5. This book is very biographical for you. All except the final story are based on true events in your life. What has it been like having these pieces out in the world now?
It’s pretty surreal. In the opening scene in Beer Run, I am sitting on the hood of my car smoking a joint in front of my parent’s house in the lower valley. I describe the house. It’s meant as a loose foil to the opening in House on Mango Street, to its protagonist, “Esperanza.” I’m letting the reader know that this girl ain’t no Esperanza, and I’m no Sandra Cisneros. I didn’t come out of the Iowa Writers’ Workshop. I’m the girl no one encouraged to take her SAT’s, who was told because she was the youngest and only daughter of four, could never leave town for college. There’s a cutting honesty there. “I guess I disappointed you, too,” I say aloud to McGruff the Crime Dog, who believed in me. It’s a funny scene, but she’s big sad. She’s a disappointment. The whole family is worried about her and there’s a deep self-deprecation there, a sadness she can’t name.
That was me. Unhappy because I was far away from my destiny. I wrote Beer Run when I was twenty-six, but I was probably about twenty-two when it happened. It’s kind of odd publishing stories you wrote at twenty-six when you’re thirty-nine, that actually happened at twenty-two. Because I’m not that girl anymore, or am I?
It’s a cartography of my life, as it was happening. I don’t know if I’ve ever seen a book like that. I write about the first woman I loved, that only happened after I became a single mom. I write about poverty and motherhood; I write about power and how it positions itself in this city. I wrote about my lovers, male and female; the ones that left an impression, good or bad.
I wasn’t sure if it was going to feel dated or not. I had to take that risk, because it took its own time.
Honestly, finally putting it out, and it’s touching hearts? It’s healed me.
6. So on Instagram, when I shared the photos we took, you mentioned that the poem “Dorada” was one of your favorites but hasn’t gotten that many shoutouts. What does that poem mean to you?
It’s a weird little poem, and it’s loaded.
con tus manos de ateísta
y con tu boca moteada de tinta
declara que no soy sagrada
lánzame fuera de tu ventana,
No me molesta ser chiquita.
Mas prefiero ser la
basurilla animada por el viento
estatua bronceada sentada en la plaza,
monumento olvidado a caricias y poesías
There’s that recurring aspect of being an outcast, on the fringes. In it, I’m actually talking to an ex-partner of mine. It kind of goes along with another piece called “Spirits.” He was atheist, and in it I’m implying that because of that, he was unable to see my sacredness. That’s definitely not how I see atheism or atheists, but this relationship was actually emotionally abusive and I wrote it with that lens, of not being seen for my beauty, which has a lot to do with my spirituality. So I’m saying, just throw me away, then, if I’m not sacred at all. But then I make a jab, I say, I don’t mind being small. When you’re small you can dance with the wind and I’d rather be that than some heavy bronze statue that sits there, enshrined but with forgotten relevance. So here again I’m talking about the Chicana Greats, how they are revered but trapped, heavy. I’m basically talking shit. I’m telling the dude, ‘You don’t see my worth?! Ha! The whole genre doesn’t see my worth but look at who they revere.’ I guess it’s about permanence, but also truth. I know I’m Dorada, even if I’m not enshrined, sitting in a plaza.
Maybe the poem goes really deep, like, maybe I know too much about some writers.
I cover that again in “Speck.” In it, she frees the Virgen statue, who is trapped, exhausted from standing on the altar. The Virgen is essentially the genre and how bored/boring it is, cemented in its theory.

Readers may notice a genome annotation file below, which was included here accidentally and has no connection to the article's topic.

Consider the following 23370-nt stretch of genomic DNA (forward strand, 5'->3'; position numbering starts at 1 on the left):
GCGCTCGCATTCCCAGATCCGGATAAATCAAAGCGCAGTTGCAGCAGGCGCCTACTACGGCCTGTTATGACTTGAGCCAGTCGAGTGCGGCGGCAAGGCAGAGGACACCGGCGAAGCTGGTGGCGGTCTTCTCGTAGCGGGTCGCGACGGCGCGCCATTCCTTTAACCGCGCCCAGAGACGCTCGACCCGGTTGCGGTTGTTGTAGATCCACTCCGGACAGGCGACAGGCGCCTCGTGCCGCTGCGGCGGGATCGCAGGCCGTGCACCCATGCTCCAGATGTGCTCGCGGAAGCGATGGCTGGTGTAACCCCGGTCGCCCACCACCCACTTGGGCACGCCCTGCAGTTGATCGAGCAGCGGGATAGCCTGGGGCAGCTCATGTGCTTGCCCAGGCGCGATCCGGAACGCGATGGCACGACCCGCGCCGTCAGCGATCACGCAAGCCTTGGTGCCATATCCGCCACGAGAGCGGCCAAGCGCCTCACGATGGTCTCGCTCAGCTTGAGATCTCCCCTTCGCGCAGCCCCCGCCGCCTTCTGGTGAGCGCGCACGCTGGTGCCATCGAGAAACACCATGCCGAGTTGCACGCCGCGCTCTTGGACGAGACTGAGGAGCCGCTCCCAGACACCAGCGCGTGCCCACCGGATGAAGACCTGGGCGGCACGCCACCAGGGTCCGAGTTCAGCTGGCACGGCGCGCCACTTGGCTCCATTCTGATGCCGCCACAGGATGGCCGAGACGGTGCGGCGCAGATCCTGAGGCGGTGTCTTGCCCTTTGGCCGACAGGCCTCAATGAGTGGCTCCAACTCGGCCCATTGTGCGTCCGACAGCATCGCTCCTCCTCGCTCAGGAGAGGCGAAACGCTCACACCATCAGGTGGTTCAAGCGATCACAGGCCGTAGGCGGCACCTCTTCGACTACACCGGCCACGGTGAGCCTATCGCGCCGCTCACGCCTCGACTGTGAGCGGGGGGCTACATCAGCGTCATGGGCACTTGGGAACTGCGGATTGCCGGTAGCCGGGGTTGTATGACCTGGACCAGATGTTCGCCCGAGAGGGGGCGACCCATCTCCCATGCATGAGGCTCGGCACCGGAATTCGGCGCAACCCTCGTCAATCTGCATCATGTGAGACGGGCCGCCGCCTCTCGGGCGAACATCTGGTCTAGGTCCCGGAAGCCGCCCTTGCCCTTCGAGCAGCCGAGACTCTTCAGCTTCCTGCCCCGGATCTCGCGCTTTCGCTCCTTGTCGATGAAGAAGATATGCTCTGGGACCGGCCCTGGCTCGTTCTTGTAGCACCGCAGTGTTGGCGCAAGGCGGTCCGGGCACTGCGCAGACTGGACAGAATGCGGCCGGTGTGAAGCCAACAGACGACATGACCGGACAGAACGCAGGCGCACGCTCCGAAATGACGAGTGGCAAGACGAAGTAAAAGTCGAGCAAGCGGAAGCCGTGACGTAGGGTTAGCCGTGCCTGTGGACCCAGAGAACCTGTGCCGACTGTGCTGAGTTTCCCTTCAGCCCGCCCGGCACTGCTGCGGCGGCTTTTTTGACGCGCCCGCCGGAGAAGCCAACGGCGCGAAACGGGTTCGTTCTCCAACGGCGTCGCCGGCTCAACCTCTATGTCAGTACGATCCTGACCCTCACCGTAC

7. I’ve mentioned to you multiple times how much I loved the book and I could go poem by poem and talking about their meaning. But I guess the one I have to ask about as well is the titular poem, “Coatlicue Girl”. Why was this poem that one that would carry the title of the book? What does the name or title Coatlicue Girl mean for you?
I pressed my copper mouth
against the thin of her eyelid,
blink green-veined like
folding cricket wings
In the echoing valley
you lay beside me,
I had forgotten, Coatlicue Girl
there lives the hum of mantis,
the macaw in you
Five-hundred years later
This one is also layered. Throughout the book, I write about indigeneity and more so, the loss of indigeneity for colonized people. There’s a lot of wondering going on, about inheritance, about traditions, about ancestral memory. In the poem, Coatlicue Girl, I associate discovering my queerness with the act of decolonization. I’m saying that queerness was my true nature, just like my indigeneity.
I first wrote the poem about a woman I had an intense crush on, that’s where that desire aspect comes from. But its meaning morphed throughout the years. I became Coatlicue Girl. It’s about the inquisition and ancestral memory.
8. So another really strange thing is how you really shipping out copies just as the pandemic started. Has the book itself or any of the texts within changed meaning for you during the quarantine? What has it been like going through this process during this time?
Honestly, it’s taken a lot of pressure off of me. I was extremely anxious about putting it out after 13 years of work and although I was devastated when I had to cancel my book tour, I now admit there was a sense of internal relief. The book’s success has surprised me, because after so many years of work, there were definitely times I almost gave up on this project. Maybe I’m just overly intense, but I felt the stakes were high. I’m in El Paso, not in LA. I’m either going to put something out that people buy and stick in their shelves forever or maybe, it’ll call them with its own mojo. Maybe they’re going to pass it along to someone. I was very nervous, knowing that. It was either going to fly or it wasn’t. And that’s all art, you know? There’s an aspect of letting go. You can’t keep your thumb on the paper plane. You have to build it well so it can fly on its own. I’m now watching it fly. It’s not published by one of the big presses, but it’s moving well. So many times, you hear a lot of buzz about a book but that buzz never touches you. There’s no friend that says, “You have to read this book!” And what good is that? A long time ago, a professor told me, “Don’t write to a particular genre. Your audience will find you.” At the time I thought it was bullshit. “Who’s going to find me?” I thought.
But here we are.
9. Is there any specific goal or effect you want readers to take away from the book?
I can’t control what readers get from it (because I don’t want to) but I do hope they see my heart and hopefully, a bit of themselves. I also want to remind you and anyone reading that you and our practice can exist outside of academia.
You can follow Gris Munoz on Instagram and twitter @grismunozgris or at her website www.grismunoz.com.
By: Antonio Villaseñor-Baca